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FILMART Truly Comes of Age with its 20th Anniversary Iteration

Some 20 years since it was first held, the Hong Kong International Film & TV Market (FILMART) is now firmly established as one of the industry's major trading platforms and a crucial nexus for filmmakers from both the East and West.

Photo: MEG: A global project from Hong Kong-based Flagship Entertainment.
MEG: A global project from Hong Kong-based Flagship Entertainment.
Photo: MEG: A global project from Hong Kong-based Flagship Entertainment.
MEG: A global project from Hong Kong-based Flagship Entertainment.

Celebrating its 20th anniversary this year, the Hong Kong International Film & TV Market (FILMART) has grown up in tandem with East Asia's dynamic film industry. It has also witnessed a huge boom in the mainland market, which 20 years ago generated less box office revenue than Hong Kong.

Over the years, the annual market, organised by the Hong Kong Trade Development Council (HKTDC), has evolved from simply being a networking event conveniently timed between the Berlin and Cannes film festivals in February and May. Today, it is a fully-fledged trading platform where real business is done.

Acknowledging the significance of this, Kevin Adege, Senior Sales Manager for London and LA-based sales agent Content Media, said: "We make all-rights deals with the various territories that attend FILMART, with the vast majority of our films being released theatrically in Asia. The region as a whole has proved to be extremely dynamic for us."

According to Nicolas Kaiser, a Sales and Acquisition Executive for Paris-based Memento Films, he usually closes a couple of deals at FILMART, while also using the event to introduce buyers to new films that are tipped for official selection in Cannes. He said: "It's a productive market, but not as busy as Berlin, Cannes and the American Film Market. As a result, you're able to do more meetings, catch up with people and refresh your knowledge of the region."

Although China's movie market is currently hogging headlines with its explosive growth – its annual box office hit US$6.78 billion in 2015 and is poised to overtake North America in 2017 – international sales agents say the Asian territories they mostly sell to are South Korea, Singapore, Malaysia, Taiwan and Hong Kong. China remains difficult to do business with, largely due to its import quotas, censorship requirements and recently-enforced restrictions on video-on-demand (VOD).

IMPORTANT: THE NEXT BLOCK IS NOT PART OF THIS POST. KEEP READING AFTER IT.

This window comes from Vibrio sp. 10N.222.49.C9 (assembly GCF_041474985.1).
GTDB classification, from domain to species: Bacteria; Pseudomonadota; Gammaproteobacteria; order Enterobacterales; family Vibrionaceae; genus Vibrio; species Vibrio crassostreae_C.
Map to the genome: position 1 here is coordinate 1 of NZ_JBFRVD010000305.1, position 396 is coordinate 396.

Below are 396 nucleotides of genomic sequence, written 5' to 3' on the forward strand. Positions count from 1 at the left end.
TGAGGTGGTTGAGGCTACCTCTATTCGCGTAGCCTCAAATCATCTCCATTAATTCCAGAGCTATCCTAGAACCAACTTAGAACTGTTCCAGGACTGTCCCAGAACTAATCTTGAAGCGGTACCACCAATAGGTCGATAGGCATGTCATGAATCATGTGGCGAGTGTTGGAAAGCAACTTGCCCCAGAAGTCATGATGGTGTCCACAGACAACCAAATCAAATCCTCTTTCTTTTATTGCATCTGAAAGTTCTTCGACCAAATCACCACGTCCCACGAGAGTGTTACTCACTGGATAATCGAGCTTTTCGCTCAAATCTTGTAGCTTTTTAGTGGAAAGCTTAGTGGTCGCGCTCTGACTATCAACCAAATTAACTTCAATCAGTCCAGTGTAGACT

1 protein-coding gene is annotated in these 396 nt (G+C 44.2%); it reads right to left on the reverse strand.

Highlighting the problems here, Kaiser said: "Most of our China deals are for VOD, rather than for theatrical. All-rights deals are next to impossible for arthouse films in China and, while TV deals are happening, they tend to be complicated."

Nonetheless, the lure of the mainland market is certainly helping FILMART to grow. This year, the market attracted more than 800 exhibitors and 7,300 visitors. This represents an increase of 3% on the previous year, despite a rise in costs resulting from a strong Hong Kong dollar.

Film companies from North America, Europe and the rest of Asia all say they're looking to China for financing and co-production opportunities, in addition to straight sales. Despite the obstacles, Chinese distributors are also still acquiring theatrical rights to some foreign product.

During this year's FILMART, China's HGC Entertainment bought Content Media's sci-fi title Higher Power, while Lemon Tree took South Korean crime thriller A Violent Prosecutor from Showbox, and Turbo Films acquired animation Bad Cat from Sydney-based Odin's Eye Entertainment. Lemon Tree also recently acquired the Japanese drama While The Women Are Sleeping, which received its world premiere at this year's Berlin Film Festival.

Two other clear trends emerged during this year's FILMART. Firstly, producers from both the West and East are still striving to put China co-productions together, despite the difficulties such projects have faced in the past. In a second development, China's online video platforms are becoming aggressive investors in Chinese-language content.

Chinese co-productions enable foreign producers to bypass China's import quotas, as approved projects are classified as local films. In recent years, though, US and other Western film companies have found it difficult to satisfy China's co-production requirements or to find suitable scripts.

At the same time, though, Chinese producers are also pursuing co-productions in an attempt to learn how to globalise their product. Speaking at a seminar on global production, Tin Mok, Chief Executive of LeEco APAC, said: "Both US and Chinese producers require an intermediate stage in their relationship. They can go through the co-production process as a way of learning from each other."

China's streaming platforms started to make their presence felt at FILMART in 2015, with both LeEco and iQiyi being particularly active this year. Youku Tudou, a rival operator, has gone quiet while going through the process of being acquired by digital giant Alibaba.